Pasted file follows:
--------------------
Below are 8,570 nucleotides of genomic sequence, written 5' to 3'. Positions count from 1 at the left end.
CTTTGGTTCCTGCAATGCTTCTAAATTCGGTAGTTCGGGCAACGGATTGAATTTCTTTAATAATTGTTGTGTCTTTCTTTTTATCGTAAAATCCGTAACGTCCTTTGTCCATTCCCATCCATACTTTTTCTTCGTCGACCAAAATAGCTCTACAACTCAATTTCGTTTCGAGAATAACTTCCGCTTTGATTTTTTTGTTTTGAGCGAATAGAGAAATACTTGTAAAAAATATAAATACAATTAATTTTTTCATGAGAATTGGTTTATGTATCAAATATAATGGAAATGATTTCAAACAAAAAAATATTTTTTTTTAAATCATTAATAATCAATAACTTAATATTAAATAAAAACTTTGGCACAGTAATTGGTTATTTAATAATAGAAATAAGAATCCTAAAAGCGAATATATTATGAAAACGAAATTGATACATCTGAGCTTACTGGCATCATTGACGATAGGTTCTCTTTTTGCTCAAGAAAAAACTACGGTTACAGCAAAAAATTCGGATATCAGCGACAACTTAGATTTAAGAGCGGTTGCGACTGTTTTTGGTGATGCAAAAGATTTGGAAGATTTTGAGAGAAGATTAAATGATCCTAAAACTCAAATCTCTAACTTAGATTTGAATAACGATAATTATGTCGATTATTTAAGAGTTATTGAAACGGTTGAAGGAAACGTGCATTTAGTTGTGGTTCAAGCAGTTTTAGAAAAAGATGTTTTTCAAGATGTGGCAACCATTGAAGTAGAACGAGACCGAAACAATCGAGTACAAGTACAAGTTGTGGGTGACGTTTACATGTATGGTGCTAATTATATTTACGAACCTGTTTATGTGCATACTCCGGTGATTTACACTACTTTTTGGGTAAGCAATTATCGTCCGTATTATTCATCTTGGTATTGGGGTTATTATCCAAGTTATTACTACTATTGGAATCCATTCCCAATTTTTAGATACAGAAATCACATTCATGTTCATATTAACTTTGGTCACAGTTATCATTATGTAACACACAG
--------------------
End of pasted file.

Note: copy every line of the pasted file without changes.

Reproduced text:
Below are 8,570 nucleotides of genomic sequence, written 5' to 3'. Positions count from 1 at the left end.
CTTTGGTTCCTGCAATGCTTCTAAATTCGGTAGTTCGGGCAACGGATTGAATTTCTTTAATAATTGTTGTGTCTTTCTTTTTATCGTAAAATCCGTAACGTCCTTTGTCCATTCCCATCCATACTTTTTCTTCGTCGACCAAAATAGCTCTACAACTCAATTTCGTTTCGAGAATAACTTCCGCTTTGATTTTTTTGTTTTGAGCGAATAGAGAAATACTTGTAAAAAATATAAATACAATTAATTTTTTCATGAGAATTGGTTTATGTATCAAATATAATGGAAATGATTTCAAACAAAAAAATATTTTTTTTTAAATCATTAATAATCAATAACTTAATATTAAATAAAAACTTTGGCACAGTAATTGGTTATTTAATAATAGAAATAAGAATCCTAAAAGCGAATATATTATGAAAACGAAATTGATACATCTGAGCTTACTGGCATCATTGACGATAGGTTCTCTTTTTGCTCAAGAAAAAACTACGGTTACAGCAAAAAATTCGGATATCAGCGACAACTTAGATTTAAGAGCGGTTGCGACTGTTTTTGGTGATGCAAAAGATTTGGAAGATTTTGAGAGAAGATTAAATGATCCTAAAACTCAAATCTCTAACTTAGATTTGAATAACGATAATTATGTCGATTATTTAAGAGTTATTGAAACGGTTGAAGGAAACGTGCATTTAGTTGTGGTTCAAGCAGTTTTAGAAAAAGATGTTTTTCAAGATGTGGCAACCATTGAAGTAGAACGAGACCGAAACAATCGAGTACAAGTACAAGTTGTGGGTGACGTTTACATGTATGGTGCTAATTATATTTACGAACCTGTTTATGTGCATACTCCGGTGATTTACACTACTTTTTGGGTAAGCAATTATCGTCCGTATTATTCATCTTGGTATTGGGGTTATTATCCAAGTTATTACTACTATTGGAATCCATTCCCAATTTTTAGATACAGAAATCACATTCATGTTCATATTAACTTTGGTCACAGTTATCATTATGTAACACACAG